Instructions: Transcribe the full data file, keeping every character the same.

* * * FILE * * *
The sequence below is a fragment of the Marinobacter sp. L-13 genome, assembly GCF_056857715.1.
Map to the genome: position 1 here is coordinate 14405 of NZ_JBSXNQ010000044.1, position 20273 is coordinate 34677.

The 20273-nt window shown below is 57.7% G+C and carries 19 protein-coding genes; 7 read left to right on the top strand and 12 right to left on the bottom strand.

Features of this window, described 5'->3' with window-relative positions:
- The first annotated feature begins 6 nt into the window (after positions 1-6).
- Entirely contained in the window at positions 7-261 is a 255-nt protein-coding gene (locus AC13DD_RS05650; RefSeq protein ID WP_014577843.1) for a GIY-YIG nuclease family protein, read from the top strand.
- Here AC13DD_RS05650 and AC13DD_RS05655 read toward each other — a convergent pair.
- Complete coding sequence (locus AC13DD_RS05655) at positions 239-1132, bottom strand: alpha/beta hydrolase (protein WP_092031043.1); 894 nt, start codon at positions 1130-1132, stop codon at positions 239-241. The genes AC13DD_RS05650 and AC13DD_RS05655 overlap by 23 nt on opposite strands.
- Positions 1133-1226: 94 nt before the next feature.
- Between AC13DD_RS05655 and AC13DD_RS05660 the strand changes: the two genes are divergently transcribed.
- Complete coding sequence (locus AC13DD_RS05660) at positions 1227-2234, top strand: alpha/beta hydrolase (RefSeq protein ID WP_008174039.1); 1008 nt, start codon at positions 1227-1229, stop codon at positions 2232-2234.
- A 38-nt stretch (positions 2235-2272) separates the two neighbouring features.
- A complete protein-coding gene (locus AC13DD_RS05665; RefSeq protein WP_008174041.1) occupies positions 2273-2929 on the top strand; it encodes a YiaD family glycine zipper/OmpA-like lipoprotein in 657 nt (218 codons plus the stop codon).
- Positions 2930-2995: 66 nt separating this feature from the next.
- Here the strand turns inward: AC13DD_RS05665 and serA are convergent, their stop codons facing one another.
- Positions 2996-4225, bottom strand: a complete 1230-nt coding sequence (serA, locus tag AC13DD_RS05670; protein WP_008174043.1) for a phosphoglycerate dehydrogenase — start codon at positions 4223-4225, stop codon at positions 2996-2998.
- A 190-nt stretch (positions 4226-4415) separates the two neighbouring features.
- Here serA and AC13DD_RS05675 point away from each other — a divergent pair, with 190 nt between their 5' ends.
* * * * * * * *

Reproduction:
The sequence below is a fragment of the Marinobacter sp. L-13 genome, assembly GCF_056857715.1.
Map to the genome: position 1 here is coordinate 14405 of NZ_JBSXNQ010000044.1, position 20273 is coordinate 34677.

The 20273-nt window shown below is 57.7% G+C and carries 19 protein-coding genes; 7 read left to right on the top strand and 12 right to left on the bottom strand.

Features of this window, described 5'->3' with window-relative positions:
- The first annotated feature begins 6 nt into the window (after positions 1-6).
- Entirely contained in the window at positions 7-261 is a 255-nt protein-coding gene (locus AC13DD_RS05650; RefSeq protein ID WP_014577843.1) for a GIY-YIG nuclease family protein, read from the top strand.
- Here AC13DD_RS05650 and AC13DD_RS05655 read toward each other — a convergent pair.
- Complete coding sequence (locus AC13DD_RS05655) at positions 239-1132, bottom strand: alpha/beta hydrolase (protein WP_092031043.1); 894 nt, start codon at positions 1130-1132, stop codon at positions 239-241. The genes AC13DD_RS05650 and AC13DD_RS05655 overlap by 23 nt on opposite strands.
- Positions 1133-1226: 94 nt before the next feature.
- Between AC13DD_RS05655 and AC13DD_RS05660 the strand changes: the two genes are divergently transcribed.
- Complete coding sequence (locus AC13DD_RS05660) at positions 1227-2234, top strand: alpha/beta hydrolase (RefSeq protein ID WP_008174039.1); 1008 nt, start codon at positions 1227-1229, stop codon at positions 2232-2234.
- A 38-nt stretch (positions 2235-2272) separates the two neighbouring features.
- A complete protein-coding gene (locus AC13DD_RS05665; RefSeq protein WP_008174041.1) occupies positions 2273-2929 on the top strand; it encodes a YiaD family glycine zipper/OmpA-like lipoprotein in 657 nt (218 codons plus the stop codon).
- Positions 2930-2995: 66 nt separating this feature from the next.
- Here the strand turns inward: AC13DD_RS05665 and serA are convergent, their stop codons facing one another.
- Positions 2996-4225, bottom strand: a complete 1230-nt coding sequence (serA, locus tag AC13DD_RS05670; protein WP_008174043.1) for a phosphoglycerate dehydrogenase — start codon at positions 4223-4225, stop codon at positions 2996-2998.
- A 190-nt stretch (positions 4226-4415) separates the two neighbouring features.
- Here serA and AC13DD_RS05675 point away from each other — a divergent pair, with 190 nt between their 5' ends.